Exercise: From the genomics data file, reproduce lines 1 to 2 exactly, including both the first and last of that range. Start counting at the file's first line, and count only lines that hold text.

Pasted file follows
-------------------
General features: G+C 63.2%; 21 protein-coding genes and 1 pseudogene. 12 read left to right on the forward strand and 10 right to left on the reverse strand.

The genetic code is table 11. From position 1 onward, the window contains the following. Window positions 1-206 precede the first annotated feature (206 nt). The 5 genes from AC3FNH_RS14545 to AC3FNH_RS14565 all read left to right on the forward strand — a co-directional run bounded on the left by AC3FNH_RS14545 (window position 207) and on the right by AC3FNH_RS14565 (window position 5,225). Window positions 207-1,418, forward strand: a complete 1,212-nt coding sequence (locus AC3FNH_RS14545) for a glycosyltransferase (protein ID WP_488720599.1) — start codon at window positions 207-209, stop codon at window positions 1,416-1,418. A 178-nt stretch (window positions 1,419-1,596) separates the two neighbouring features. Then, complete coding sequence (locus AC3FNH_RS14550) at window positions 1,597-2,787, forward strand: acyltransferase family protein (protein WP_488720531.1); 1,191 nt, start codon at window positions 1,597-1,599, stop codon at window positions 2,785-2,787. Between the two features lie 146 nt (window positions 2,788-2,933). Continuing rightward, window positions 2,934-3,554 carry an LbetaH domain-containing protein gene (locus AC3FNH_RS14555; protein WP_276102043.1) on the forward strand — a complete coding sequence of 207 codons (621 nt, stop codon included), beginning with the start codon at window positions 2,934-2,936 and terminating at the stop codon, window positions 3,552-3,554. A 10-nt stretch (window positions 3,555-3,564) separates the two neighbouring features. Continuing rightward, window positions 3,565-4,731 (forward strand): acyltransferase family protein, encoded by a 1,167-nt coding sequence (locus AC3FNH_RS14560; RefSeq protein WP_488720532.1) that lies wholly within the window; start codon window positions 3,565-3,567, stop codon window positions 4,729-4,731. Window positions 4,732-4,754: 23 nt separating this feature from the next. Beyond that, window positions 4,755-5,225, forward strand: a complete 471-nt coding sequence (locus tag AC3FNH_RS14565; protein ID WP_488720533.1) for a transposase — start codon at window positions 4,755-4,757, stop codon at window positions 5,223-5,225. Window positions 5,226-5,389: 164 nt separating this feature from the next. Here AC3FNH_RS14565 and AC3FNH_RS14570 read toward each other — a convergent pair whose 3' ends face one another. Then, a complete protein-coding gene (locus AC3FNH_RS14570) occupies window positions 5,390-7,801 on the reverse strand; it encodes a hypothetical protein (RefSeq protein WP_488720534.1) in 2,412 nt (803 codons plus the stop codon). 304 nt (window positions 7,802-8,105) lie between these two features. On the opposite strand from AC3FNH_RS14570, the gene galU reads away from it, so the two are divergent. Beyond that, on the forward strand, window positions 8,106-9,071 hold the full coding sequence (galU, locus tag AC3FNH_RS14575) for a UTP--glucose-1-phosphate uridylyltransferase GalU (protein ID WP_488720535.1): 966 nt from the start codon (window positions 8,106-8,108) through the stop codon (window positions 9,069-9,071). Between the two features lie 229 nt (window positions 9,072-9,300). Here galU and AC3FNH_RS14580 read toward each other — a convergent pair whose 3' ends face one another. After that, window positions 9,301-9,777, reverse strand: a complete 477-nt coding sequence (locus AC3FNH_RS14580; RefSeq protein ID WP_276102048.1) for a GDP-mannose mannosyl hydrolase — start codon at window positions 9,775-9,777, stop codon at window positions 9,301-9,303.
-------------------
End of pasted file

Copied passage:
General features: G+C 63.2%; 21 protein-coding genes and 1 pseudogene. 12 read left to right on the forward strand and 10 right to left on the reverse strand.

The genetic code is table 11. From position 1 onward, the window contains the following. Window positions 1-206 precede the first annotated feature (206 nt). The 5 genes from AC3FNH_RS14545 to AC3FNH_RS14565 all read left to right on the forward strand — a co-directional run bounded on the left by AC3FNH_RS14545 (window position 207) and on the right by AC3FNH_RS14565 (window position 5,225). Window positions 207-1,418, forward strand: a complete 1,212-nt coding sequence (locus AC3FNH_RS14545) for a glycosyltransferase (protein ID WP_488720599.1) — start codon at window positions 207-209, stop codon at window positions 1,416-1,418. A 178-nt stretch (window positions 1,419-1,596) separates the two neighbouring features. Then, complete coding sequence (locus AC3FNH_RS14550) at window positions 1,597-2,787, forward strand: acyltransferase family protein (protein WP_488720531.1); 1,191 nt, start codon at window positions 1,597-1,599, stop codon at window positions 2,785-2,787. Between the two features lie 146 nt (window positions 2,788-2,933). Continuing rightward, window positions 2,934-3,554 carry an LbetaH domain-containing protein gene (locus AC3FNH_RS14555; protein WP_276102043.1) on the forward strand — a complete coding sequence of 207 codons (621 nt, stop codon included), beginning with the start codon at window positions 2,934-2,936 and terminating at the stop codon, window positions 3,552-3,554. A 10-nt stretch (window positions 3,555-3,564) separates the two neighbouring features. Continuing rightward, window positions 3,565-4,731 (forward strand): acyltransferase family protein, encoded by a 1,167-nt coding sequence (locus AC3FNH_RS14560; RefSeq protein WP_488720532.1) that lies wholly within the window; start codon window positions 3,565-3,567, stop codon window positions 4,729-4,731. Window positions 4,732-4,754: 23 nt separating this feature from the next. Beyond that, window positions 4,755-5,225, forward strand: a complete 471-nt coding sequence (locus tag AC3FNH_RS14565; protein ID WP_488720533.1) for a transposase — start codon at window positions 4,755-4,757, stop codon at window positions 5,223-5,225. Window positions 5,226-5,389: 164 nt separating this feature from the next. Here AC3FNH_RS14565 and AC3FNH_RS14570 read toward each other — a convergent pair whose 3' ends face one another. Then, a complete protein-coding gene (locus AC3FNH_RS14570) occupies window positions 5,390-7,801 on the reverse strand; it encodes a hypothetical protein (RefSeq protein WP_488720534.1) in 2,412 nt (803 codons plus the stop codon). 304 nt (window positions 7,802-8,105) lie between these two features. On the opposite strand from AC3FNH_RS14570, the gene galU reads away from it, so the two are divergent. Beyond that, on the forward strand, window positions 8,106-9,071 hold the full coding sequence (galU, locus tag AC3FNH_RS14575) for a UTP--glucose-1-phosphate uridylyltransferase GalU (protein ID WP_488720535.1): 966 nt from the start codon (window positions 8,106-8,108) through the stop codon (window positions 9,069-9,071). Between the two features lie 229 nt (window positions 9,072-9,300). Here galU and AC3FNH_RS14580 read toward each other — a convergent pair whose 3' ends face one another. After that, window positions 9,301-9,777, reverse strand: a complete 477-nt coding sequence (locus AC3FNH_RS14580; RefSeq protein ID WP_276102048.1) for a GDP-mannose mannosyl hydrolase — start codon at window positions 9,775-9,777, stop codon at window positions 9,301-9,303.